The meta-ethical grounding of our moral beliefs: Evidence for meta-ethical pluralism

Philosophical Psychology 26 (3):336-361 (2013)

Abstract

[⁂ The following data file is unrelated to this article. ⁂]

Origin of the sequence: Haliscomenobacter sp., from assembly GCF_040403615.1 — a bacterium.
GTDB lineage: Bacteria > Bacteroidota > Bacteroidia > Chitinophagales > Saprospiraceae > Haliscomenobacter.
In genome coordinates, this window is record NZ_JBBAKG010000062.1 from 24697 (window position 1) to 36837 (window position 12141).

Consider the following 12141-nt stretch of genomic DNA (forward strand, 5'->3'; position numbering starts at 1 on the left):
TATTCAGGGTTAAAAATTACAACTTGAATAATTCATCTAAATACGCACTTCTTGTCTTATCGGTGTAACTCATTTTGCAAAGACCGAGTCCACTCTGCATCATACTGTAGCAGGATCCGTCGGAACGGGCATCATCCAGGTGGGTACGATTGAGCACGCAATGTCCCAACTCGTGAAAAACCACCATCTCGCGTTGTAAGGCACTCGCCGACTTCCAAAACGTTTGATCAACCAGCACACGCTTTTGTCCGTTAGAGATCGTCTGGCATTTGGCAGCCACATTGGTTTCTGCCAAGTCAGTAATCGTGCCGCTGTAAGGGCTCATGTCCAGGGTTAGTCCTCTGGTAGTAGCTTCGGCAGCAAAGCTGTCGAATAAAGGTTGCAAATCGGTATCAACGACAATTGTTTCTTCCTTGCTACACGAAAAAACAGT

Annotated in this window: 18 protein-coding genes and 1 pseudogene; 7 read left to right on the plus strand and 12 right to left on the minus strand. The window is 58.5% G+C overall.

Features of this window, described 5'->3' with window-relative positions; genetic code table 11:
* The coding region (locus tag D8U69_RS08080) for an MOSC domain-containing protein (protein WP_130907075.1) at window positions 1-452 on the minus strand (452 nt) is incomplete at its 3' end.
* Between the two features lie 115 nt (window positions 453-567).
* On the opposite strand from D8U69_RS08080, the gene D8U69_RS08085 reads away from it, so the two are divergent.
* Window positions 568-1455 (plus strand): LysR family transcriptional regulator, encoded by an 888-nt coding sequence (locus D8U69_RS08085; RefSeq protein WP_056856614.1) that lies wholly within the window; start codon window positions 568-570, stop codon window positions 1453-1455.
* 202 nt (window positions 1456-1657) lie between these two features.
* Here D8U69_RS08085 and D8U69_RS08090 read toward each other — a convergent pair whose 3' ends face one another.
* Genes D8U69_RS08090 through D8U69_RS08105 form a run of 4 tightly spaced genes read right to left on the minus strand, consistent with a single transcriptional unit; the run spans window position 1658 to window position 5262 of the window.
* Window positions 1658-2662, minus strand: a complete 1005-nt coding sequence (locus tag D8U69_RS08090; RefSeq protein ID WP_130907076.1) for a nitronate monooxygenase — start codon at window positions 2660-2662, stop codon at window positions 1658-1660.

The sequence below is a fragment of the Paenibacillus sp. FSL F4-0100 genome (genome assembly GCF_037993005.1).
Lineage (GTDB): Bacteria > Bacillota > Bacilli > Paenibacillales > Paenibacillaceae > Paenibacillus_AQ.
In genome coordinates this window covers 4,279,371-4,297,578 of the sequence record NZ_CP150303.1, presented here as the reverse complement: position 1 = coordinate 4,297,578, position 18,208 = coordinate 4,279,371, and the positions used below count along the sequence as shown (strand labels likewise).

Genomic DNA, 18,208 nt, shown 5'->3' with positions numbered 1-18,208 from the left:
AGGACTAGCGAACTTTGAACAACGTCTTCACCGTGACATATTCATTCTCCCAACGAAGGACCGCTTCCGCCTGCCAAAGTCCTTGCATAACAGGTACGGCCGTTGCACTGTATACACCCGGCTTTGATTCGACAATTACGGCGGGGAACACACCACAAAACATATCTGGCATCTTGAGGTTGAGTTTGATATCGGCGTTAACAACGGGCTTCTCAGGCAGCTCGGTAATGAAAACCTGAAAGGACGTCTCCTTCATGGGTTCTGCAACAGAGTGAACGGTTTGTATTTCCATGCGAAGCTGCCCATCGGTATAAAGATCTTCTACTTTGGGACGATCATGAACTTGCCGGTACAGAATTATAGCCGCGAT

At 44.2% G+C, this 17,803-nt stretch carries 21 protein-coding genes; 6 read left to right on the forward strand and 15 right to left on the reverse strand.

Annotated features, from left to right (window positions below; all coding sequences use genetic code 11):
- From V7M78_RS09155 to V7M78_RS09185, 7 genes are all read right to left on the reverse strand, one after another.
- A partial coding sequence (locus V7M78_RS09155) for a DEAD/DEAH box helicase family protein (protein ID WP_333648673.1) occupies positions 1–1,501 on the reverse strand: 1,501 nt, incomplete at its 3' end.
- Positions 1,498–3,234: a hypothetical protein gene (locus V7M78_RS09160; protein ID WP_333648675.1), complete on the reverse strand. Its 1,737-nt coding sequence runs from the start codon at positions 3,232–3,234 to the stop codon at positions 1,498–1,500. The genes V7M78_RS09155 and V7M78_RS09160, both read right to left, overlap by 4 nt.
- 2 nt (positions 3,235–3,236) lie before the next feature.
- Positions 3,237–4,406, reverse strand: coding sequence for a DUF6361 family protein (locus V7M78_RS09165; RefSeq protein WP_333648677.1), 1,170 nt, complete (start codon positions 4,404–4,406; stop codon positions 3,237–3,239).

Recent scholarship (Goodwin & Darley, 2008) on the meta-ethical debate between objectivism and relativism has found people to be mixed: they are objectivists about some issues, but relativists about others. The studies discussed here sought to explore this further. Study 1 explored whether giving people the ability to identify moral issues for themselves would reveal them to be more globally objectivist. Study 2 explored people's meta-ethical commitments more deeply, asking them to provide verbal explanations for their judgments. This revealed that while people think they are relativists, this may not always be the case. The explanations people gave were sometimes rated by outside (blind) coders as being objective, even when given a relativist response. Nonetheless, people remained meta-ethical pluralists. Why this might be is discussed

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